The Washington Times - September 28, 2011, 06:35PM

It’s my first full season as a traveling NHL beat writer, so it’s a chance to see plenty of new arenas around North America.

Along the way, there will be some hiccups. So here’s the first installment of “Whyno gets lost in road arenas,” and your chance to laugh and my problems.

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NASHVILLE, Tenn. | My hotel is about a block and a half from Bridgestone Arena, so it’s hard for even directionally challenged me to get lost walking to the rink.

Once outside at about 4:10 Central time, I found the media entrance easily, thanks to help from The Post’s Katie Carrera, who came to Nashville twice last season. Only problem is, it was locked. Knock once, knock twice – no dice.

With nowhere to turn, I went to eat an early dinner up the street at Panera Bread. Apropos of nothing, Mike Knuble, Jeff Schultz and Jason Chimera were walking to the arena as I was walking the other way.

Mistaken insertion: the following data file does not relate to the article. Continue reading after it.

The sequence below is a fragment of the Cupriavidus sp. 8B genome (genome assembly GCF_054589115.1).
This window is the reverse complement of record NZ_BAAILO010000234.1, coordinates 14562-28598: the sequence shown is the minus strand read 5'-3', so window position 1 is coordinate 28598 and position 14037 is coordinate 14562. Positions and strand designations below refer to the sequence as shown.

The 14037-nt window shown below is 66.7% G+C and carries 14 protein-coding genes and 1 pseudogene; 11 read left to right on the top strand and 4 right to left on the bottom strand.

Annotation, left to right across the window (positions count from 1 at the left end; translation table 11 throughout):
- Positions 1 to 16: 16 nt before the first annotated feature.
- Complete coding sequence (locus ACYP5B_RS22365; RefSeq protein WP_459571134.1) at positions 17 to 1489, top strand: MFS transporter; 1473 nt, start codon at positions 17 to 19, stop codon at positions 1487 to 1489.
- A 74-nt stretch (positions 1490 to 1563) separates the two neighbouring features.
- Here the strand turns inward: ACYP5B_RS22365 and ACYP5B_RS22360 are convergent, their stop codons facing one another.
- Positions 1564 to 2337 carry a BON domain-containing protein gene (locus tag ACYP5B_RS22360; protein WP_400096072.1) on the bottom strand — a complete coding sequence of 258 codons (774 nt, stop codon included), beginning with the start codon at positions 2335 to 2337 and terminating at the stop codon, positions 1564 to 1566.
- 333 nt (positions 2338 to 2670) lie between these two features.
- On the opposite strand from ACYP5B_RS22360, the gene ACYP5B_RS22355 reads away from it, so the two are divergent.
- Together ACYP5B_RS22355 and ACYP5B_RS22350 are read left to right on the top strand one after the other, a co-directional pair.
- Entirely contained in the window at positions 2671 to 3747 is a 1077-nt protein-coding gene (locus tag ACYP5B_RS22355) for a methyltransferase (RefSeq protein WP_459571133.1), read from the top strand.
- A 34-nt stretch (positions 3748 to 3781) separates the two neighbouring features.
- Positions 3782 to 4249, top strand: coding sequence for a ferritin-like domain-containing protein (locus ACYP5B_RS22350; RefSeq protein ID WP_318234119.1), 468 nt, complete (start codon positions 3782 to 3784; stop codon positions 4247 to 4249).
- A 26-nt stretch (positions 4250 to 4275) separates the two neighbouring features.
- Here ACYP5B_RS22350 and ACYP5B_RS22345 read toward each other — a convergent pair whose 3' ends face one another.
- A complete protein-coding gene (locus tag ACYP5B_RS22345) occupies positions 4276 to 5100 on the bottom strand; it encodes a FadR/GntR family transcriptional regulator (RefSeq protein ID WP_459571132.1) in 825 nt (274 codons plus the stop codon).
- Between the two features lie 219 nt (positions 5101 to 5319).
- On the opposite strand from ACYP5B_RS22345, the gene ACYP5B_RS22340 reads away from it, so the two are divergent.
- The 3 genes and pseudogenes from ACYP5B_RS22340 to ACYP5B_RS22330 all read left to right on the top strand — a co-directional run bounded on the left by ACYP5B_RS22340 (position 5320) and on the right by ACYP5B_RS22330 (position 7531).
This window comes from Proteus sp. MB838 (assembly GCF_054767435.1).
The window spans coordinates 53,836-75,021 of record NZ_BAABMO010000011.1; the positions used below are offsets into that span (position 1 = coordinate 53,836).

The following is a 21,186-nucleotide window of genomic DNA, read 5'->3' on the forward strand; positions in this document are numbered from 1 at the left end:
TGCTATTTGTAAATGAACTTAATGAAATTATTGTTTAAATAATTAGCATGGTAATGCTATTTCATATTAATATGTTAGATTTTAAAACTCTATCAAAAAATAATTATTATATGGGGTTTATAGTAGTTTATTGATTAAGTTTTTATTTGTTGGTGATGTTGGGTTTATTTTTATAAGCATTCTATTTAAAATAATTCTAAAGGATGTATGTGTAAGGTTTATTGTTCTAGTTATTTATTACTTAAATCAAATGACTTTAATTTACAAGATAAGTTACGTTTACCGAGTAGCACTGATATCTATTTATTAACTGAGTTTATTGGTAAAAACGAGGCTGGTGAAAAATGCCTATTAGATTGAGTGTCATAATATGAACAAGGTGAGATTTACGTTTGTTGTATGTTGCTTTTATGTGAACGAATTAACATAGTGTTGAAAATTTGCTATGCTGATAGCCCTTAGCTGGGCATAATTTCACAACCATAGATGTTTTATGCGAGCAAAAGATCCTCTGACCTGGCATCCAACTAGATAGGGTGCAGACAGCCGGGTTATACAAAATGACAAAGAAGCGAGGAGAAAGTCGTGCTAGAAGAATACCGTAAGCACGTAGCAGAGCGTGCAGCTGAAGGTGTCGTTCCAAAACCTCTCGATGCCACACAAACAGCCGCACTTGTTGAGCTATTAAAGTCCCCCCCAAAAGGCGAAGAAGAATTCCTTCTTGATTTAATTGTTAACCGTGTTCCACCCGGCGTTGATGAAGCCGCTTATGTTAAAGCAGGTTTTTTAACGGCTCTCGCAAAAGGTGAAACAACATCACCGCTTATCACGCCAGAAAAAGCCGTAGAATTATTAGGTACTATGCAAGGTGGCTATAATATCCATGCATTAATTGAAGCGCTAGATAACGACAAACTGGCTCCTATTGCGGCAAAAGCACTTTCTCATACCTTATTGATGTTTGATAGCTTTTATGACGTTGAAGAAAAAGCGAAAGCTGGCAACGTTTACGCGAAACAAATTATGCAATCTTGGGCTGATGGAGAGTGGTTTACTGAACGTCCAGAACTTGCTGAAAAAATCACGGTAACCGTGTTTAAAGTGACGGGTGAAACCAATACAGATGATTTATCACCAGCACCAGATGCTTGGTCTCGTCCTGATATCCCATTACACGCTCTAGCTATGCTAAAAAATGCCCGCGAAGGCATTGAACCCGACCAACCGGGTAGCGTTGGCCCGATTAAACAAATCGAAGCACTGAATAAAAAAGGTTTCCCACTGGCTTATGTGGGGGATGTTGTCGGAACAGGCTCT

Once I finally got in, I asked an arena employee how to get to the home locker room. I told the man I was from The Washington Times and they were confused. (I set up a chat with Barry Trotz for a future story).

I sauntered around the bowels of the arena, stopping at a Zamboni crossing until I saw the familiar red gym bags that let me know I was outside the Capitals’ room. Knuble and I exchanged pleasantries as a man in a suit asked me where I was going. He then directed me about 15 feet in front of me to the home locker room, where I waited outside Trotz’s office.

After speaking with the Predators’ coach, I wandered back to the media lounge/work room to find the work area empty of human beings. Didn’t seem like the place to be, so I went in search of the elusive elevator.

Some arenas use the freight elevator for press, so I searched patiently for that. Luckily I stumbled upon employees getting on a real elevator and figured I’d take a shot. At the top, I saw the Caps’ John Walton, Mike Vogel, James Heuser and Ben Guerrero and got some direction to the press box, which is just above the fans in the 300 level.

It didn’t end there, as it took me asking an off-ice NHL official where my seat was. Only in Nashville.